Mother, Mother by Koren Zailckas
|Mother, Mother by Koren Zailckas|
|Category: General Fiction|
|Reviewer: Zoe Morris|
|Summary: The troubles of three children ultimately come down to one root cause, their narcissistic mother, in this disturbing yet riveting read.|
|Buy? Yes||Borrow? Yes|
|Pages: 384||Date: January 2014|
|External links: Author's website|
There’s a hideous advert on TV at the moment that tells mums they’re doing great. And wouldn’t they like to buy some formula for their little ones, while they’re at it? It’s such a sweeping statement but the theory must be that mothers try to do their best for the kids, whatever the circumstances and whatever their resources.
Enter Josephine Hurst. She is not that kind of mother, as her children Violet and Will will tell you. Their older sister ran away to escape the matriarch’s clutches, and now Violet’s been sent to a psyc ward following an ‘incident’ at home. Will, on the other hand, is being home schooled as a result of his epilepsy and autism – diagnoses that came quite late in his childhood, and only after his mother spotted them, after various specialists had failed to label him correctly (and for 'correctly' read ‘'to Josephine’s satisfaction'). Throw in an absent father and you have the makings of the most dysfunctional of families.
Told alternating between Violet and Will’s viewpoints, this is an oddly endearing book about a family with more issues than the archives of Vogue. It’s hard to believe they’ve made it this far but finally something’s snapped, the fuse has been lit, and the explosions are not far behind. The two siblings have different theories, different obsessions, and their investigative work takes them in different directions but as the reader it’s quite clear that everything is leading back to one stunning reveal.
Reading this book is like watching car crash television: you can’t look away even though you know a disaster is imminent. Towards the end I sped up, almost as if I could beat the characters to the conclusion, though when it came it was as shocking to me as it was to Will. This is a really dark read that will appeal to those who like psychological thrillers. It’s not full of murders and violence and dark city scenes, but you’ll soon see that suburban life can be one of the most frightening things of all.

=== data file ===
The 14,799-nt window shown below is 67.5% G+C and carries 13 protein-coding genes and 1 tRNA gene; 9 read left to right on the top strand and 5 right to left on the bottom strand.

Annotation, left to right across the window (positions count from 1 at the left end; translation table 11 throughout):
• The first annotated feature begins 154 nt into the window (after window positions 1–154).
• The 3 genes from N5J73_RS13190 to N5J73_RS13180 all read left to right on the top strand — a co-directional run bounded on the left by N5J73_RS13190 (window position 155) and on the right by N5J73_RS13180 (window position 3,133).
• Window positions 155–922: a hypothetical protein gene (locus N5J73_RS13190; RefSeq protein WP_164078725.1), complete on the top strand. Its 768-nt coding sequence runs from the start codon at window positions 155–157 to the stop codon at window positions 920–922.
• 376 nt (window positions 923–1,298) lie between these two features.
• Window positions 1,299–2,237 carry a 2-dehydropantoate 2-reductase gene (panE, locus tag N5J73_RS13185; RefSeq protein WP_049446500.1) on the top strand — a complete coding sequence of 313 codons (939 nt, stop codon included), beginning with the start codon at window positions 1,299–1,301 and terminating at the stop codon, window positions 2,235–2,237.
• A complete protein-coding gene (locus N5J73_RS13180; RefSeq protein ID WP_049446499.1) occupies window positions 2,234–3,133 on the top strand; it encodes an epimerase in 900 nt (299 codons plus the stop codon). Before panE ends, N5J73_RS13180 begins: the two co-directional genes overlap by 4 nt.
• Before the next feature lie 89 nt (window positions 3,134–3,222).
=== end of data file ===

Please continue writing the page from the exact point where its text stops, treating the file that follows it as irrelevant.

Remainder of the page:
There are some scenes in this book that are a little graphic, some topics which become an obsession and perhaps given more attention that they deserve. The issue with the termination was one which I thought went on too long, though I understood its importance to the storyline. A few times the coincidences seemed too much , for example Violet and Douglas bumping into each other at the meeting, and Douglas’ evolution from an extra to a leading character midway through the story didn’t quite sit right. I wanted Will to move away from his diagnoses a bit more towards the end, and his behaviour towards his father was something I had expected to change when the truth came out, but sometimes things are the way they are, and you can’t have them be different just for a nicer ending to a story, in fiction or in real life.
Overall I was impressed by this fictional debut, and would read more from the author, which is the only recommendation you need. Thanks go to the publishers for supplying this book.
The Narcissism Epidemic: Living in the Age of Entitlement by Jean M Twenge and W Keith Campbell gives an analysis of the ever increasing problem of self obsession. It describes Josephine perfectly.
You can read more book reviews or buy Mother, Mother by Koren Zailckas at Amazon.co.uk
You can read more book reviews or buy Mother, Mother by Koren Zailckas at Amazon.com.
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